Externality: An influence affecting market conditions from outside which is not controlled by the normal market conditions inside that market. An example is a chemical factory which allows pollution to seep into a river. This affects the market conditions for fishermen, who catch fewer and smaller fish. However, the market condition of the fishermen does not affect the actions of the chemical company in any way. Externalities which worsen conditions in a market are called negative externalities. Those which tend to improve conditions in a market (far rarer!) are called positive externalities.

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Inelastic: A market is defined as inelastic if a relatively large change in price produces a relatively small change in the quantity of the items demanded. See Price Elasticity of Demand

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Marginal Costs: The extra costs incurred from making the last item produced.

Marginal Revenue: The extra revenue that comes from selling the last item produced.

Market Structure: A description of the behaviour of buyers and sellers in any particular market.

Merit Goods: A merit good is one provided by the government or authority for the benefit of consumers. The consumers themselves may not always appreciate how much they benefit from the merit good. Examples include education and vaccinations against diseases, not always appreciated by the people who receive them. Merit goods are not always provided free of charge!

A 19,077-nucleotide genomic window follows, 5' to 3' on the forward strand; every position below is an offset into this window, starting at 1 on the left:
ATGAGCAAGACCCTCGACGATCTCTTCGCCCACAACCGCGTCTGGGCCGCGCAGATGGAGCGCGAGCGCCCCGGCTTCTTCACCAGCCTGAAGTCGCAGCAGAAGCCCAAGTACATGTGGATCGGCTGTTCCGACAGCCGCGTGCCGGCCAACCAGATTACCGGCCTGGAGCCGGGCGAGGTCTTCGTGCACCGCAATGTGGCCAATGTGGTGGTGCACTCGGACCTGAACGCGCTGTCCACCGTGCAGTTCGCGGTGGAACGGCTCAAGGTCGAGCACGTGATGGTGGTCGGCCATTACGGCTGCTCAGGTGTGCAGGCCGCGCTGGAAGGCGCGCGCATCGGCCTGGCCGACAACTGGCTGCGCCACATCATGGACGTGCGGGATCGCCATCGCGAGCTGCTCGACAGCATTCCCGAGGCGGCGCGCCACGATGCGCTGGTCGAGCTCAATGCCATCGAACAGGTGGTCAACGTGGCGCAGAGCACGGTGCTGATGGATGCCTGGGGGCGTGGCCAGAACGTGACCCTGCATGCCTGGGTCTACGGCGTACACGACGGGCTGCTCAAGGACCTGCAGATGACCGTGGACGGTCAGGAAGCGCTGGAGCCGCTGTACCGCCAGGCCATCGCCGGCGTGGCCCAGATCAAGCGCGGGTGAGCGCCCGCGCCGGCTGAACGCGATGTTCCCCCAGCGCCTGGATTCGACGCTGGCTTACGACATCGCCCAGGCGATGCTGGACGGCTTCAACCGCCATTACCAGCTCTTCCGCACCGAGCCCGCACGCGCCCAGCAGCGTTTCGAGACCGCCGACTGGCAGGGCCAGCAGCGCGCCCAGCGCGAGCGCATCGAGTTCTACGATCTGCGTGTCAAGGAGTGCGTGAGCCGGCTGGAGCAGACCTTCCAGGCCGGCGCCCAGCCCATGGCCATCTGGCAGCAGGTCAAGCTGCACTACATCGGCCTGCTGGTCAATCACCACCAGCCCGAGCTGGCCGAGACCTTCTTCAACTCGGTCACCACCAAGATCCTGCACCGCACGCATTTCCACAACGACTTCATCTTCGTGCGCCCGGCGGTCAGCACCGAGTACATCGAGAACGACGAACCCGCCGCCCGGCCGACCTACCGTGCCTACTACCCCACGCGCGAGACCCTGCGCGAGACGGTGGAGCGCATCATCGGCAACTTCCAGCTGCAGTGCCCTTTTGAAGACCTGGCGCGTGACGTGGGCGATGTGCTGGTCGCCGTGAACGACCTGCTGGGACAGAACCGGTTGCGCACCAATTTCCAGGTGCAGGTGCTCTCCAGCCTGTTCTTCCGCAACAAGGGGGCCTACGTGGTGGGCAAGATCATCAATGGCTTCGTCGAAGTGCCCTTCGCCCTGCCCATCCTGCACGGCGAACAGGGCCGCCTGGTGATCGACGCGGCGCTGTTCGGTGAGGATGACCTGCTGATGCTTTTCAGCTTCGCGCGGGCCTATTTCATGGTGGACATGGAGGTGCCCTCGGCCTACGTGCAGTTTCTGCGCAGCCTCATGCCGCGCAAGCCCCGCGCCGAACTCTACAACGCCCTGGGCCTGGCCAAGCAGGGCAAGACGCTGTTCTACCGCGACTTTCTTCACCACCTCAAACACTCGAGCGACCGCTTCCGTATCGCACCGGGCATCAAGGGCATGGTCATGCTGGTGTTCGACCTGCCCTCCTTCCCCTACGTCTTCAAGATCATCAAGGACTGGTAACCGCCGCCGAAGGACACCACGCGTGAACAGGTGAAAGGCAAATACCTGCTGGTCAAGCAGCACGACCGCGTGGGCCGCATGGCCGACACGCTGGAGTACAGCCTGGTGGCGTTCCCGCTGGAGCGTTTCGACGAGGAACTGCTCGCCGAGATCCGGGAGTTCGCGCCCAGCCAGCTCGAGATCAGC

Monopoly: A market where there is only one supplier providing goods to a large number of consumers. An example of a monopoly is the Post Office who currently (2002) have a monopoly on delivering letters and parcels under a certain weight.

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Negative Externality: An externality which tends to worsen conditions in a market.

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Oligopoly: A market characterised by a few suppliers providing goods to a large number of consumers. The suppliers generally have to base their market strategy not only on their own production but on the decisions made by their competitors. Examples of oligopolies include the providers of essential services in Britain (water, power) and mobile phone companies.

OPEC (Oil Producing and Exporting Countries) The association of countries in the world that produce oil, including several in the Middle East (Saudi Arabia, Oman, the Yemen etc.) They meet regularly to decide on a common policy, specifically the price of a barrel of oil.